Royal Philips has released the findings of its 6th annual sleep survey in a report titled Seeking Solutions: How COVID-19 Changed Sleep Around the World. Almost a year since the onset of the COVID-19 pandemic, Philips surveyed 13,000 adults in 13 countries to capture attitudes, perceptions, and behaviors around sleep. This year’s survey reveals that, since the beginning of COVID-19, 70% of respondents experienced one or more new sleep challenges, with 60% reporting that the pandemic had directly impacted their ability to sleep well. It also reveals that while such challenges have been widespread, sleep apnea patients have been disproportionately affected. The good news is there is strong interest in implementing tools and strategies—such as telehealth, online information resources, and lifestyle changes—to address these challenges.

Online Resources & Telehealth

While some people may have relied on lifestyle strategies—such as soothing music, meditation, or reading—to address their sleep woes, many turned to online searches to learn more about treatments to improve sleep (34%). With the increased reliance on telehealth during the pandemic, more than half (58%) of respondents expressed a willingness to seek help for sleep-related concerns in future from a sleep specialist via telehealth services, although many have yet to take that step. The majority (70%) currently believed it would be difficult to find a sleep specialist through an online or telephone-based program.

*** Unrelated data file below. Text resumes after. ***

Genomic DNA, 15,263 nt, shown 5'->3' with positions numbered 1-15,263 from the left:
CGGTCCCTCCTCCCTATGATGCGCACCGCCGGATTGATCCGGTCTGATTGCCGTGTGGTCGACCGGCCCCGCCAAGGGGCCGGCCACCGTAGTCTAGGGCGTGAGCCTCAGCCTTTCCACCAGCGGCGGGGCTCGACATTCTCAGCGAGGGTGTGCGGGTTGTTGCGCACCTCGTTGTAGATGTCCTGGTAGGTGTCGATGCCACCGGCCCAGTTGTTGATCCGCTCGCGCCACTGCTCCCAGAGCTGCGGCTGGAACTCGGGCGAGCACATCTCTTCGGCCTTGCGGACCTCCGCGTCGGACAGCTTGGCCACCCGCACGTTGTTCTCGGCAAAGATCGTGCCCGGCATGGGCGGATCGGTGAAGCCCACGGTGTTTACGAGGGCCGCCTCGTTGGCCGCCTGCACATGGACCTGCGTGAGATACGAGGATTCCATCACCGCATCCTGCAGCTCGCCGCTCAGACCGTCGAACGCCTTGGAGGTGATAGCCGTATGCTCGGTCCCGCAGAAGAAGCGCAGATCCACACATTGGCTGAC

[RELATED: How Has the COVID-19 Pandemic Impacted CPAP Use?]

“This year’s survey results confirm what we’ve known to be true for a while: with the right solutions, care doesn’t have to be defined by a place, but instead by the needs of the individual and his or her condition,” says Teofilo Lee-Chiong, MD, chief medical liaison, Sleep & Respiratory Care at Philips, in a release. “The tools required to deliver telehealth efficiently and reliably already exist, and the interest from consumers is apparent, particularly in the face of COVID-19. When used properly, sleep telehealth has the potential to enhance efficiency and quality of care, improve health outcomes, empower patients to make informed decisions, and provide equitable healthcare for all. Extending the reach of patient care through technology means we empower providers to confidently guide patients across multiple settings and transitions of care, driving better health outcomes.”

Sleep Apnea Patients & CPAP Use During COVID-19

Sleep apnea continues to impact quality of sleep across the world, with a slight increase reported by those who have been diagnosed with the issue since last year (2020: 9% vs 2021: 12%). While CPAP therapy is the most commonly prescribed treatment for the condition, this year’s survey revealed a drop in the proportion of sleep apnea patients using their CPAP (2020: 36% vs 2021: 18%) and an increase in the proportion who have never used the CPAP they were prescribed (2020: 10% vs 2021: 16%). With 72% of those who discontinued CPAP therapy citing COVID-19 related reasons, ranging from financial challenges (55%) to limited access of supplies (44%), it would appear that the COVID-19 pandemic has been an inhibiting factor in CPAP therapy compliance. Perhaps most concerning, however, was that 57% of those living with sleep apnea had never been prescribed CPAP at all.